Application Due: See deadlines in the job description.
“OSTP supports and coordinates the Administration’s science and technology priorities. Students interested in working directly with policy advisors on the development of national policy should apply for a Policy internship. Ideal Policy intern candidates have a passion for science and technology, strong written and verbal communication skills, the ability to work well on short deadlines while handling several projects, and a willingness to support outreach events and communications. Policy internships are open to interested students from all majors and programs. Any student (including law students) may apply for a Policy internship.
Law students and LLM students who serve as legal interns with OSTP have a unique opportunity to gather insights into the practice of law at the highest levels of the U.S. Government. OSTP legal interns work under the supervision of OSTP’s General Counsel and other supervising attorneys.”
For more information, or to apply here.
American Bar Association Center for Innovation announces eight Inaugural Fellows, including UW Law alum Aurora Martin!
“One will work with the Legal Services Corporation to develop web portals to help low-income Americans find appropriate legal aid resources. Another will help innocence projects develop a tool to better communicate with each other. These will be two of the eight first-time Fellows announced Monday who will work under the umbrella of the American Bar Association Center for Innovation. The Center was established in September 2016 at the recommendation of the ABA Commission on the Future of Legal Services to encourage and accelerate innovations that improve the accessibility, affordability and effectiveness of legal services and to transform how the public accesses the law and legal information. The Fellows, who were selected by the ABA Center for Innovation Fellows Committee, will begin work later this summer. Each will spend between three months and one year at the Center, and the group includes five NextGen Fellows, who will spend a year on projects, and three Innovation Fellows, whose fellowships run up to four months. ‘We’re thrilled to welcome these Fellows to the Center for Innovation,’ ABA President Linda A. Klein said. ‘They’re not only helping lawyers and their clients in creative new ways, they’re also giving us a glimpse into what legal services could look like in the decades to come.’”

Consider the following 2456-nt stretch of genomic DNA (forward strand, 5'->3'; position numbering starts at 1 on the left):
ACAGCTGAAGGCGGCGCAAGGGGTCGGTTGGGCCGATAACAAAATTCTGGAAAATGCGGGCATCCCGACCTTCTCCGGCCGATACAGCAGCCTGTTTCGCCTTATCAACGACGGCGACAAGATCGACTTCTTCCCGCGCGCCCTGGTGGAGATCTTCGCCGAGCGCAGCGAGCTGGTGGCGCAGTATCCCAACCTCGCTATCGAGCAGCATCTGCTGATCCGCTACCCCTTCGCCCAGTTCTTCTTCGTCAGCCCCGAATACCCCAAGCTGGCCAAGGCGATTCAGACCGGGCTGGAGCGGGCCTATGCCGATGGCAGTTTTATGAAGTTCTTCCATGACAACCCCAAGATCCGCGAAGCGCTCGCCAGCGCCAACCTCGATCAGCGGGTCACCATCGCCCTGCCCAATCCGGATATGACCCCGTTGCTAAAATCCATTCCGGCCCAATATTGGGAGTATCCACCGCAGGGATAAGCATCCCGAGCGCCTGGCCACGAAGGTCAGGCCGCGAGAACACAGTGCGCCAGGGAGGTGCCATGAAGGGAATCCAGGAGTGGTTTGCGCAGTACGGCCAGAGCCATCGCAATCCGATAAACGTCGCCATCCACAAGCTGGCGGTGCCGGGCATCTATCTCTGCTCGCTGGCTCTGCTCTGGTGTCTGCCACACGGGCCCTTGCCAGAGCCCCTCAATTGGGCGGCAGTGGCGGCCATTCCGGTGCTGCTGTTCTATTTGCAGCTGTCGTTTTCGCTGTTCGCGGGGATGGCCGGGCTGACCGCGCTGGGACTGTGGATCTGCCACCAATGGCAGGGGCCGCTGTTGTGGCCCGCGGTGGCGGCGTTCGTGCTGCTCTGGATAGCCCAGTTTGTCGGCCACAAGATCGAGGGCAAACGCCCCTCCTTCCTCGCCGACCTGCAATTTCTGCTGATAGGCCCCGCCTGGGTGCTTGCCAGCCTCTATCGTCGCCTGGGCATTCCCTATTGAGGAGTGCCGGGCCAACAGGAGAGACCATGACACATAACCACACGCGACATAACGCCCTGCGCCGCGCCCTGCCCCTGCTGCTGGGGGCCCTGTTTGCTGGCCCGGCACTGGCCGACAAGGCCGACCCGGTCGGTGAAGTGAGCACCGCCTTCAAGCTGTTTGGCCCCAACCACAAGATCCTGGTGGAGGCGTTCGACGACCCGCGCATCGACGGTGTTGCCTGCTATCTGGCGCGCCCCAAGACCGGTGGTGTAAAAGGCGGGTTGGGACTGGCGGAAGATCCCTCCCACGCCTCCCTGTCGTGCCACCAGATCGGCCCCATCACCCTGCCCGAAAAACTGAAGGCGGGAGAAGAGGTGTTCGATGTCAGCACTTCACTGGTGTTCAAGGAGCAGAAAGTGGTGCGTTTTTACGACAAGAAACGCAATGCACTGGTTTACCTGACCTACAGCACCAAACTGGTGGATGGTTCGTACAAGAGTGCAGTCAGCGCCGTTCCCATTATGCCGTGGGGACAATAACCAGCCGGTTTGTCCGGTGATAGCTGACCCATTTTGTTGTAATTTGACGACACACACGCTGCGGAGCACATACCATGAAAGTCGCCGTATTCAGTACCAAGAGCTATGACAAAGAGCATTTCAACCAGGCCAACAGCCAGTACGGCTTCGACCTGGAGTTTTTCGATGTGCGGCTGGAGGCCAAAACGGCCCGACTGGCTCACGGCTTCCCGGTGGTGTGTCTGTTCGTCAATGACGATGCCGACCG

Columbia Legal Services: Seattle City Council Votes To Remove Criminal Records From Tenants Screening Process
“The Seattle City Council voted today to reduce barriers to rental housing for thousands of Seattle residents and recognized that criminal background check for housing are counterproductive and discriminatory. Council members voted unanimously to pass the Fair chance Housing Ordinance, which addresses some of the collateral consequences of mass incarceration, including racial discrimination and homelessness. The move is a long time coming for groups like Village of Hope and Sojourner Place (now Jubilee Women’s Center), who first raised the issue in 2006. Pending Seattle Mayor Ed Murray’s signature, the law reflects the most progressive housing policy for people with criminal records of any major city in the country.”
Read more here.